Thus.3 (1994). 528. 551. Harrison v. 546. England. Id. 77. 375 U. 83 (1975) (interpreting Pullman). 167. Moore. Louisiana State Board of Medical Examiners.”550 A party may elect to forego the right to return to federal court by choosing to litigate the federal constitutional claim in state court. but stays its proceedings while the state court adjudicates the issue of state law. fully litigated his federal claim in the state courts. . If a party so elects.S. If the commission had no such authority.547 the Court set out the procedures to be followed when Pullman abstention is invoked.”546 In England v. the Supreme Court has held that. at 501. Forssenius. 420 U. 411 (1964).S.549 A party can. even in § 1983 cases.SECTION 1983 LITIGATION stay its hand in order to provide the state courts an opportunity to settle the underlying state-law question and thus avoid the possibility of unnecessarily deciding a constitutional question. 545. at 421–22. at 419. a district court generally retains jurisdiction over the case. 544. Pullman. 312 U. 380 U.C. N.551 543. Federal Jurisdiction § 12. Id. See generally Erwin Chemerinsky. 550. . 547.”543 Thus. 548. but only the postponement of its exercise. 177 (1959). Harman v. at 417. 360 U. Harris County Comm’rs Court v.A.S.S.548 A party has the right to return to the district court for a final determination of the party’s claim once the party has obtained the authoritative state-court construction of the state law in question.A. An alternative to the procedures outlined in England exists in those states that have “certification” statutes allowing a federal appeals court or district court to “certify” a question of unsettled state law to the highest court of the state for a decision. expressly reserve this right. 549.S. 375 U. the district court should have deferred its decision until the Texas court decided whether the commission had authority under state law to issue the order.544 Pullman abstention is applicable only when the issue of state law is unsettled and when the state statute is “fairly subject to an interpretation which will render unnecessary or substantially modify the federal constitutional question. the sole fact that the state court’s decision may have been erroneous will not be 100 . and in no event will the right be denied “unless it clearly appears that he voluntarily .”545 Under Pullman abstention.. but need not.S.P. 534–35 (1965). The availability of certification has a great impact on the time and cost involved in Pullman abstention. Pullman abstention does not “involve the abdication of jurisdiction. there would be no need to address the federal constitutional issue.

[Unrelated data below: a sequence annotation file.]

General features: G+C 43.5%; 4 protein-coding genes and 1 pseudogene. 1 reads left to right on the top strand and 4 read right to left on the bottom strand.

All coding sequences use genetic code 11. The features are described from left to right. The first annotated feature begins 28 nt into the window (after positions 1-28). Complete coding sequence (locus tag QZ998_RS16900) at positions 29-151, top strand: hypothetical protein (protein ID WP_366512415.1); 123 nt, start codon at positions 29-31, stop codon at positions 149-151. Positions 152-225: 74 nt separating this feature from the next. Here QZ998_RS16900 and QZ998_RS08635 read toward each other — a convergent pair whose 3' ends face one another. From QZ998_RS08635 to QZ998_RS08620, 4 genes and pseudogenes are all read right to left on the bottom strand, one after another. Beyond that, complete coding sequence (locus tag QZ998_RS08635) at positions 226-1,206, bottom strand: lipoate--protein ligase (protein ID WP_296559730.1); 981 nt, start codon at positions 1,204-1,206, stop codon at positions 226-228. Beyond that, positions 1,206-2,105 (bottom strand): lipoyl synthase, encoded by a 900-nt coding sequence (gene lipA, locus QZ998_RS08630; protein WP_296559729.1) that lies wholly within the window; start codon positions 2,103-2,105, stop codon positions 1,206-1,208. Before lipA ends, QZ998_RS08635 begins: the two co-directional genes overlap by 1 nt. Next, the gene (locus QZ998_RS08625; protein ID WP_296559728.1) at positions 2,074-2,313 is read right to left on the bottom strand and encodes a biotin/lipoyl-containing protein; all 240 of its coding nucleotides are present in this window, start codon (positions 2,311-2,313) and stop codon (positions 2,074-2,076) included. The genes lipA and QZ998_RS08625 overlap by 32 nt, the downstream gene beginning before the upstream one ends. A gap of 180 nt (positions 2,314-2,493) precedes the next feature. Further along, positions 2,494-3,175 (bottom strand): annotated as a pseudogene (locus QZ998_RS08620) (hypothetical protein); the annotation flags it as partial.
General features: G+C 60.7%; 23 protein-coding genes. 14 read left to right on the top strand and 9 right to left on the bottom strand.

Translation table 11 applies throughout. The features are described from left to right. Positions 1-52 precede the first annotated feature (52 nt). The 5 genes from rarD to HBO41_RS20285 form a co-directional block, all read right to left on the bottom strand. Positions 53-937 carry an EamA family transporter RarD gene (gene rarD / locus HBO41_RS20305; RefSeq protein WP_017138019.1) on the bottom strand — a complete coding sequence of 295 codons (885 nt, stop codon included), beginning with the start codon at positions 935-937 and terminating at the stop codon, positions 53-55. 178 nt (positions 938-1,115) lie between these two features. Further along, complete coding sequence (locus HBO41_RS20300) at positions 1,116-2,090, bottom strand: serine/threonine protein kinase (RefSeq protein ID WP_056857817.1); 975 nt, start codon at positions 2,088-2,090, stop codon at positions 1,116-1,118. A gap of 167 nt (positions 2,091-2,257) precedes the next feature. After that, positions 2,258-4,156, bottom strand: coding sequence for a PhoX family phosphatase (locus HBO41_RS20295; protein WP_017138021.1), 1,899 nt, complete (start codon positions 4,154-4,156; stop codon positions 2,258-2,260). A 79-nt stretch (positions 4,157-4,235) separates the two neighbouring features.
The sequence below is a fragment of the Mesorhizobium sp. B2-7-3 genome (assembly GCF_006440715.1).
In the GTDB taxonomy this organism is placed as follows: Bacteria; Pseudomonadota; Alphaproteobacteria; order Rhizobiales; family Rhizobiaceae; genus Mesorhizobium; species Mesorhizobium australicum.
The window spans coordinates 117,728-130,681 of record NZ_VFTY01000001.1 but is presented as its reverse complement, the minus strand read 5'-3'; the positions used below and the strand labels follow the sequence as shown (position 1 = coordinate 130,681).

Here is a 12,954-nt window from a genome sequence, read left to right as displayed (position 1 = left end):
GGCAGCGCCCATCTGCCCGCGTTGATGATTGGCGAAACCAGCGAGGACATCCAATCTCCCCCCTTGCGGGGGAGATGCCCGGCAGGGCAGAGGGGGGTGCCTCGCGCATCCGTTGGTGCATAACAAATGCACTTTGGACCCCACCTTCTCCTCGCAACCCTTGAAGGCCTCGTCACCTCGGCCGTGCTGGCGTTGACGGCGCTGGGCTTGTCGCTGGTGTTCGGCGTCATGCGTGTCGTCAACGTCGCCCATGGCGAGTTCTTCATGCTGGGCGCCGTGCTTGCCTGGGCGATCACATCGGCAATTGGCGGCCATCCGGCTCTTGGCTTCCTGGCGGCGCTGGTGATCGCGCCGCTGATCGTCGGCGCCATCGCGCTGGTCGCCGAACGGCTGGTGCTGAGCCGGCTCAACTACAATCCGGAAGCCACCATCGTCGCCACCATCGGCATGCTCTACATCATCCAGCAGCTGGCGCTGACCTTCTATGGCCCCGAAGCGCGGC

The Court found that “[t]hese questions of regulation of the industry by the sufficient to lift the bar to relitigation of federal issues decided after a full and fair hearing in state court. 556 The state scheme evidenced an effort to establish a uniform policy with respect to the regulation of a matter of substantial local concern. 555 The Texas legislature had established a complex. in contrast. cutting the cost. . The Court explained: Certification today covers territory once dominated by a deferral device called “Pullman abstention” .CHAPTER 9: ABSTENTION DOCTRINES In Arizonans for Official English v. . 101 . The order was challenged as a violation of both state law and federal constitutional law. Certification procedure. Sun Oil Co. 554 the plaintiff sought to enjoin the enforcement of an order of the Texas Railroad Commission permitting the drilling of some wells on a particular Texas oil field. allows a federal court faced with a novel state-law question to put the question directly to the State’s highest court. 552. Pullman abstention proved protracted and expensive in practice. Id. 326. 90. at 317. the parties could return to the federal court for decision of the federal issues. 101 (1980). reducing the delay. Arizona. concentrating all direct review of such orders in the state court of one county. Allen v. McCurry. the Pullman mechanism remitted parties to the state courts for adjudication of the unsettled state-law issues. . 1055 (1997). 449 U. thorough system of administrative and judicial review of the commission’s orders. .553 Burford Abstention In Burford v. state certification procedures be used instead of Pullman abstention. at 1073. Attractive in theory because it placed state-law questions in courts equipped to rule authoritatively on them. 556. dispositive questions of state law to the highest court of the state for authoritative construction. Id. for it entailed a full round of litigation in the statecourt system before any resumption of proceedings in federal court. 554.. Id.S. 315 (1943). where available. and increasing the assurance of gaining an authoritative response. . 319 U. 555.S. 553. Ct. If settlement of the statelaw question did not prove dispositive of the case. State certification procedures allow federal courts to directly certify unsettled. Designed to avoid federal-court error in deciding state-law questions antecedent to federal constitutional issues. 552 the Supreme Court suggested that. 117 S. at 324. .